Andrew Adonis, the Labour Transport Secretary who is influential with the Liberal Democrats thanks to his past membership of the SDP, has reiterated his crucial appeal for the two parties to accept their “identity of interest” and join forces to keep the Tories out of office.
Here are some extracts:
Nick Clegg was unamused last week when I highlighted the strong identity of interest between the Lib Dems and Labour, and called on Lib Dems in Tory-Labour and Labour-Lib Dem marginals to back Labour on principle — rather than shoehorn the Tories into government.
Yet everything that has happened since simply reinforces my argument, and makes ever more absurd the Lib Dem claim to be equidistant between Labour and the Conservatives. Issue by issue, during the first nine days of the campaign the Lib Dems have supported Labour against the Tories.
. . . And the Lib Dem manifesto takes Lab-Libbery to a whole new level of intensity.
“Fairness is an essential British value”, declares the Lib Dem manifesto. For anyone with eyes to read and a moment to think, the Lib Dem theme of “hard-wiring fairness into British society” comes from the same political stable as Labour’s pledge to a “future fair for all”. Both are social democratic programmes on a different philosophical page to David Cameron’s bid to force individuals to take responsibility for providing their own public services.
. . . The Lib Dems want radical political reform — so do we. Their manifesto pledges a fully elected Lords — so does ours. It pledges electoral reform for the Commons — ours promises a referendum for that purpose. It supports fixed-term parliaments — so does ours.
The Lib Dems are pro-European and want to work with our partners in Europe and internationally to secure a global deal on climate change, reform international financial regulation and tackle global poverty. So do we.
The Lib Dems want to support families, who in today’s world they recognise come in all shapes and sizes. Their priorities of supporting parental leave, flexible working and better child care are also our priorities.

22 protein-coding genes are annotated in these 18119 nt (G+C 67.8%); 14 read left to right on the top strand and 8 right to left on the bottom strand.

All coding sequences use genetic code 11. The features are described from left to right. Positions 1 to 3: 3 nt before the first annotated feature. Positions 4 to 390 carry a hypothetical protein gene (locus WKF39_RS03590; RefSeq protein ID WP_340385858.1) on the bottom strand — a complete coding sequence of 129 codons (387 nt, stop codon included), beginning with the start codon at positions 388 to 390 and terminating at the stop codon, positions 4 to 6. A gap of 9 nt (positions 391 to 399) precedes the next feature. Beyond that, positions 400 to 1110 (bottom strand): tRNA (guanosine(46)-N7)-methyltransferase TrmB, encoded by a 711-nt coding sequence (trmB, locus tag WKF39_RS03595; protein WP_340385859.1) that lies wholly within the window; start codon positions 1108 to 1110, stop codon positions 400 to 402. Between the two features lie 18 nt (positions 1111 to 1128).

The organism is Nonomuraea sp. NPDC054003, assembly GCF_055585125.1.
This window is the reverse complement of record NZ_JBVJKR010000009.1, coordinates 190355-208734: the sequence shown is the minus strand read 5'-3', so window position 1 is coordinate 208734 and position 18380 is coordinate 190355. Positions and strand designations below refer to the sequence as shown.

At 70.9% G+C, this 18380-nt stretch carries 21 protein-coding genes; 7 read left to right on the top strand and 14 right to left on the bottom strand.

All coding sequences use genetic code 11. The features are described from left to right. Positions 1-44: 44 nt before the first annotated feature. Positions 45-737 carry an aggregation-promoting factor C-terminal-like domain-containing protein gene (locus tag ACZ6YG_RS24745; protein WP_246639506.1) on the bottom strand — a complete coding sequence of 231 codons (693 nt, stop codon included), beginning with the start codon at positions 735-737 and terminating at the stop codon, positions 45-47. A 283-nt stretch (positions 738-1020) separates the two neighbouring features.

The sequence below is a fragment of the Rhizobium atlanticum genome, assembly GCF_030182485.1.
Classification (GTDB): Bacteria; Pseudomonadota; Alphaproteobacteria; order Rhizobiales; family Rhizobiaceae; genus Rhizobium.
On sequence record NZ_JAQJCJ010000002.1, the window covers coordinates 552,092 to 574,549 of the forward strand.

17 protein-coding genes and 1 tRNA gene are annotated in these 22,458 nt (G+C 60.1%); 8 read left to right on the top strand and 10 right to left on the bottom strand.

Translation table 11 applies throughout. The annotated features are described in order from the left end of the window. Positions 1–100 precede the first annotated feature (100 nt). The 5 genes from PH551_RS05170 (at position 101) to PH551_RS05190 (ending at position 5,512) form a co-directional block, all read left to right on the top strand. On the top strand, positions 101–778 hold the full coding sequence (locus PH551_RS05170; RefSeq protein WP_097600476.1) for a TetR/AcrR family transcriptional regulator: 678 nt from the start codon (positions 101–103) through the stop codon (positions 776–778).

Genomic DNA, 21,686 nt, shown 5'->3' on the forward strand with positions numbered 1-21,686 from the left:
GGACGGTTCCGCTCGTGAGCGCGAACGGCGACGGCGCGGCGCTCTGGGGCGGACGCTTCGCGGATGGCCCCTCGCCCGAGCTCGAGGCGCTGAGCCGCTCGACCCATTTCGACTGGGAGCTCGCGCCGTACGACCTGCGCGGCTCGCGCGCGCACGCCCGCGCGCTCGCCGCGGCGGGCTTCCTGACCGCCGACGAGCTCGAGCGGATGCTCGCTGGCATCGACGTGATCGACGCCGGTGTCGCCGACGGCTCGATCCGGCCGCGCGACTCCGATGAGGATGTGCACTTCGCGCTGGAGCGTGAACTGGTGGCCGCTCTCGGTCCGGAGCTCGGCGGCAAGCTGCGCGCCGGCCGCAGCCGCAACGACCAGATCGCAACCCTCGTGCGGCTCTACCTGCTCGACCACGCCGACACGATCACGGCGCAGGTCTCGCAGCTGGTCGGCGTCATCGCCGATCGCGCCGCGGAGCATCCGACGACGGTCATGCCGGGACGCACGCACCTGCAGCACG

On all of these issues where do the Tories stand?
Prioritising tax cuts over investment in public services. Opposing state intervention to create the new green industries of tomorrow. Undermining political reform every step of the way. Hostile to Europe. And on families, playing gesture politics with a £550m tax break for married couples.
So it is time for Nick Clegg to practice the political honesty which he preaches, and accept that he is in fact a social democrat who shares far more in common with Labour than the Tories. As Gordon Brown said at our manifesto launch: the future will be progressive or conservative, it will not be both.
This election is not a game. Its deadly seriousness is underlined by Nick Clegg’s statement that he would probably allow the largest party in a hung parliament to form a government, even if it were the Tories.
This makes it imperative that Labour wins every seat it can, including Labour-Lib Dem marginals, lest Clegg by default act as kingmaker to Cameron in a fit of absence of strategy.
— The New Statesman‘s culture editor, Jonathan Derbyshire, blogged with characteristic brilliance about this yesterday.
— I have long argued that Clegg’s position of “equidistance” between the two other main parties is, though understandable for tactical reasons of preserving influence, in practice absurd.
— My colleague Mehdi Hasan informs me that at a debate last night with Tim Montgomerie, the influential Tory blogger was keen to portray a vote for the Lib Dems as a vote for Labour; a sign that the Tories are increasingly fearful of the Lib Dems and a possible Labour-Lib Dem alliance.